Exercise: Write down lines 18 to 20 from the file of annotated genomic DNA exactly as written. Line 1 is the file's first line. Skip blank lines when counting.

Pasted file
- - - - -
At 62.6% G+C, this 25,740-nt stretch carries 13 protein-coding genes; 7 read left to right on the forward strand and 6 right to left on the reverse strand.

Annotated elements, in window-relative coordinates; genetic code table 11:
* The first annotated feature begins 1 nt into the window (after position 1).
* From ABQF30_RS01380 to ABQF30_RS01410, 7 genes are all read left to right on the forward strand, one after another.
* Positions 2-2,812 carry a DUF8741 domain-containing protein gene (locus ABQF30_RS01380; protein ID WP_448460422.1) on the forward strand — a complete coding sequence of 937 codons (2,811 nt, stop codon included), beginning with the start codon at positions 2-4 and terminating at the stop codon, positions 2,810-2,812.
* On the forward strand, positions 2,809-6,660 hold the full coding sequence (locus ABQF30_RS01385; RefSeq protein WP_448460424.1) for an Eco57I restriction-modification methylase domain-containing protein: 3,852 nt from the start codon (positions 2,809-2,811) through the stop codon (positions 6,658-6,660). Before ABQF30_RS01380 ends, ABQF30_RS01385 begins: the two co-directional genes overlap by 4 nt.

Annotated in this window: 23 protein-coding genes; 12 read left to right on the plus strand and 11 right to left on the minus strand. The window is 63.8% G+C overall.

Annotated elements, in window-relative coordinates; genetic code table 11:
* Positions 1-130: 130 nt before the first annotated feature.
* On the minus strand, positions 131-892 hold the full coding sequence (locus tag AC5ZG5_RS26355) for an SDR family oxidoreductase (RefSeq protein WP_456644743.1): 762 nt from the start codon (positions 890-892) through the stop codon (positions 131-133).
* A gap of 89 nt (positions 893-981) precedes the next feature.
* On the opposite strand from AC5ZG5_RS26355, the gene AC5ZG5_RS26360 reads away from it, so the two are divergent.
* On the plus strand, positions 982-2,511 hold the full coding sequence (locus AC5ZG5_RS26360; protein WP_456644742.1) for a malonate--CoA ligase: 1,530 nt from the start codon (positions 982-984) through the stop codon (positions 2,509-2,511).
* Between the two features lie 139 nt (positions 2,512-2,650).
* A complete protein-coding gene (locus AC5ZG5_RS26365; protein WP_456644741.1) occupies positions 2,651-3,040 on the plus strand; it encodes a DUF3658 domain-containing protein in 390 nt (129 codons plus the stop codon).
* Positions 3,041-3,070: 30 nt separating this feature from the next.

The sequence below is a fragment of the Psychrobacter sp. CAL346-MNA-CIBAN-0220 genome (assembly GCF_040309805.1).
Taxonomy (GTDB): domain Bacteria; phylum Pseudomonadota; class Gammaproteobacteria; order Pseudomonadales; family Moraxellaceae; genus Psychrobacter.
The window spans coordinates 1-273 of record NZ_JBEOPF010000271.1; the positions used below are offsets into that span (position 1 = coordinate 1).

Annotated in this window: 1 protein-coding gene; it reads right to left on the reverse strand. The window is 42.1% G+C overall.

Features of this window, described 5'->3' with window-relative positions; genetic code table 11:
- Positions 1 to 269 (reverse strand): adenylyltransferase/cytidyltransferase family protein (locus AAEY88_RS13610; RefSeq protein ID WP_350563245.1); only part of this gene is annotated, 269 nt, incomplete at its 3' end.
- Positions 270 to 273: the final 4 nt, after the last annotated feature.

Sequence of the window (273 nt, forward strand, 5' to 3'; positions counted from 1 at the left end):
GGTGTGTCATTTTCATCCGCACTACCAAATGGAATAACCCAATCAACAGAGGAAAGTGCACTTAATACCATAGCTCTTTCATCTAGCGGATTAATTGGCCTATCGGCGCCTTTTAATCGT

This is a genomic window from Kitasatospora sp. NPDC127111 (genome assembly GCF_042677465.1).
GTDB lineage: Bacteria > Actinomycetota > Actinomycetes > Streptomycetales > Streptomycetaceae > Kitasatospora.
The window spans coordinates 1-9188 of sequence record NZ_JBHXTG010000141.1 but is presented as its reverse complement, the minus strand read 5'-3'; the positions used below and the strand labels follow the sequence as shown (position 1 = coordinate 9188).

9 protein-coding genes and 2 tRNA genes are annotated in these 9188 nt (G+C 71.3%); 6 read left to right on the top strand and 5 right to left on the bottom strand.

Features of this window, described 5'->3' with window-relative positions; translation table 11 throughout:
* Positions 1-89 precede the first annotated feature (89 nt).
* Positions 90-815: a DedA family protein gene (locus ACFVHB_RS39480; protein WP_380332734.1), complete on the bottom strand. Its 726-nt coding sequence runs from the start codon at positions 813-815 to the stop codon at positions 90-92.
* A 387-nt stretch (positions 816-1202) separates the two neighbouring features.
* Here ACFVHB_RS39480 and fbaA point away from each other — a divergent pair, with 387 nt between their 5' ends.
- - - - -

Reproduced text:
Taxonomy (GTDB): domain Bacteria; phylum Pseudomonadota; class Gammaproteobacteria; order Pseudomonadales; family Moraxellaceae; genus Psychrobacter.
The window spans coordinates 1-273 of record NZ_JBEOPF010000271.1; the positions used below are offsets into that span (position 1 = coordinate 1).

Annotated in this window: 1 protein-coding gene; it reads right to left on the reverse strand. The window is 42.1% G+C overall.